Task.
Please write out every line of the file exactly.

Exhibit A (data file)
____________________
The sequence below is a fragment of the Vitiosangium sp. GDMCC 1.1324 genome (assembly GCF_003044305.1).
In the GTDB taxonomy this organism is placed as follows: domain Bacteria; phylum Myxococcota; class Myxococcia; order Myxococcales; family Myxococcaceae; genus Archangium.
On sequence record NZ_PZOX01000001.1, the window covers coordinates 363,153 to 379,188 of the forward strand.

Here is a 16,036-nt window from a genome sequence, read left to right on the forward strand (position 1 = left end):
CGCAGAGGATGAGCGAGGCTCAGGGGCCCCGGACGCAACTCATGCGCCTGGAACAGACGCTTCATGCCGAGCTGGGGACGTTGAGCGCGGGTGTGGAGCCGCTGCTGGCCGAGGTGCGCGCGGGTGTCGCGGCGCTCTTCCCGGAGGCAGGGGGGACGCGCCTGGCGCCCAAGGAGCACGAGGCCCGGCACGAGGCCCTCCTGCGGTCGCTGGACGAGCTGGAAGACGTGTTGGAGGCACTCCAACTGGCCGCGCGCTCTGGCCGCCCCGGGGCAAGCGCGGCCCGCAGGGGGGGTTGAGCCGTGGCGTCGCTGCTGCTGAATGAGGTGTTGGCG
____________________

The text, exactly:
The sequence below is a fragment of the Vitiosangium sp. GDMCC 1.1324 genome (assembly GCF_003044305.1).
In the GTDB taxonomy this organism is placed as follows: domain Bacteria; phylum Myxococcota; class Myxococcia; order Myxococcales; family Myxococcaceae; genus Archangium.
On sequence record NZ_PZOX01000001.1, the window covers coordinates 363,153 to 379,188 of the forward strand.

Here is a 16,036-nt window from a genome sequence, read left to right on the forward strand (position 1 = left end):
CGCAGAGGATGAGCGAGGCTCAGGGGCCCCGGACGCAACTCATGCGCCTGGAACAGACGCTTCATGCCGAGCTGGGGACGTTGAGCGCGGGTGTGGAGCCGCTGCTGGCCGAGGTGCGCGCGGGTGTCGCGGCGCTCTTCCCGGAGGCAGGGGGGACGCGCCTGGCGCCCAAGGAGCACGAGGCCCGGCACGAGGCCCTCCTGCGGTCGCTGGACGAGCTGGAAGACGTGTTGGAGGCACTCCAACTGGCCGCGCGCTCTGGCCGCCCCGGGGCAAGCGCGGCCCGCAGGGGGGGTTGAGCCGTGGCGTCGCTGCTGCTGAATGAGGTGTTGGCG